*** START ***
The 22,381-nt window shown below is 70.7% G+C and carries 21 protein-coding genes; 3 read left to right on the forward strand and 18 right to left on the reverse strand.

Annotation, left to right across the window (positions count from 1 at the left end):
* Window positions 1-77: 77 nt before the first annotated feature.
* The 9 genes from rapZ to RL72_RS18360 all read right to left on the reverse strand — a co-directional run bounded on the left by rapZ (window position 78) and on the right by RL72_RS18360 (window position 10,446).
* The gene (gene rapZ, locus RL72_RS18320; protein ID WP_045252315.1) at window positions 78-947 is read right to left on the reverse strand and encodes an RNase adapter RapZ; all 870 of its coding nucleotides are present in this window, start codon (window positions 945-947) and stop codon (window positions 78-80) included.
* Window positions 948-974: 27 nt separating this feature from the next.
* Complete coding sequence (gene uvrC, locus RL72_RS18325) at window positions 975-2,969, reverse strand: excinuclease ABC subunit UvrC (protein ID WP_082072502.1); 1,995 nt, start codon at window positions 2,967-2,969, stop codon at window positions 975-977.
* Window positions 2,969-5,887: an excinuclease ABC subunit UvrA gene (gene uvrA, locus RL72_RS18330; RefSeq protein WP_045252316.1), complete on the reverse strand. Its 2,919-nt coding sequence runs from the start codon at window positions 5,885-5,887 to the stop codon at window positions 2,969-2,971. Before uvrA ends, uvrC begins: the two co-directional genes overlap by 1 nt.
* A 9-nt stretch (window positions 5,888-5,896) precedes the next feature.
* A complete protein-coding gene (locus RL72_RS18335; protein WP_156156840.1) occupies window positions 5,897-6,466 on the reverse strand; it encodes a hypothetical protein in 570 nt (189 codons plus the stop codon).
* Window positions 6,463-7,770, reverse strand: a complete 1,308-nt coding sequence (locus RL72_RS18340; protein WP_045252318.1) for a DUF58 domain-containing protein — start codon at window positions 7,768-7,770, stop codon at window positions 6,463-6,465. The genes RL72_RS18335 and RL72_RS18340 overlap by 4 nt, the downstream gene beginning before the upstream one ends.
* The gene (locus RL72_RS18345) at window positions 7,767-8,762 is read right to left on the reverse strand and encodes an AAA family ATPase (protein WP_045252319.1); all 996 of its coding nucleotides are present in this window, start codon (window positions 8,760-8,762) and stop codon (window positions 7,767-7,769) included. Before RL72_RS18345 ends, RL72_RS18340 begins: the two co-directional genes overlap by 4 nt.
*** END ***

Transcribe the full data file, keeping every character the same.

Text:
The 22,381-nt window shown below is 70.7% G+C and carries 21 protein-coding genes; 3 read left to right on the forward strand and 18 right to left on the reverse strand.

Annotation, left to right across the window (positions count from 1 at the left end):
* Window positions 1-77: 77 nt before the first annotated feature.
* The 9 genes from rapZ to RL72_RS18360 all read right to left on the reverse strand — a co-directional run bounded on the left by rapZ (window position 78) and on the right by RL72_RS18360 (window position 10,446).
* The gene (gene rapZ, locus RL72_RS18320; protein ID WP_045252315.1) at window positions 78-947 is read right to left on the reverse strand and encodes an RNase adapter RapZ; all 870 of its coding nucleotides are present in this window, start codon (window positions 945-947) and stop codon (window positions 78-80) included.
* Window positions 948-974: 27 nt separating this feature from the next.
* Complete coding sequence (gene uvrC, locus RL72_RS18325) at window positions 975-2,969, reverse strand: excinuclease ABC subunit UvrC (protein ID WP_082072502.1); 1,995 nt, start codon at window positions 2,967-2,969, stop codon at window positions 975-977.
* Window positions 2,969-5,887: an excinuclease ABC subunit UvrA gene (gene uvrA, locus RL72_RS18330; RefSeq protein WP_045252316.1), complete on the reverse strand. Its 2,919-nt coding sequence runs from the start codon at window positions 5,885-5,887 to the stop codon at window positions 2,969-2,971. Before uvrA ends, uvrC begins: the two co-directional genes overlap by 1 nt.
* A 9-nt stretch (window positions 5,888-5,896) precedes the next feature.
* A complete protein-coding gene (locus RL72_RS18335; protein WP_156156840.1) occupies window positions 5,897-6,466 on the reverse strand; it encodes a hypothetical protein in 570 nt (189 codons plus the stop codon).
* Window positions 6,463-7,770, reverse strand: a complete 1,308-nt coding sequence (locus RL72_RS18340; protein WP_045252318.1) for a DUF58 domain-containing protein — start codon at window positions 7,768-7,770, stop codon at window positions 6,463-6,465. The genes RL72_RS18335 and RL72_RS18340 overlap by 4 nt, the downstream gene beginning before the upstream one ends.
* The gene (locus RL72_RS18345) at window positions 7,767-8,762 is read right to left on the reverse strand and encodes an AAA family ATPase (protein WP_045252319.1); all 996 of its coding nucleotides are present in this window, start codon (window positions 8,760-8,762) and stop codon (window positions 7,767-7,769) included. Before RL72_RS18345 ends, RL72_RS18340 begins: the two co-directional genes overlap by 4 nt.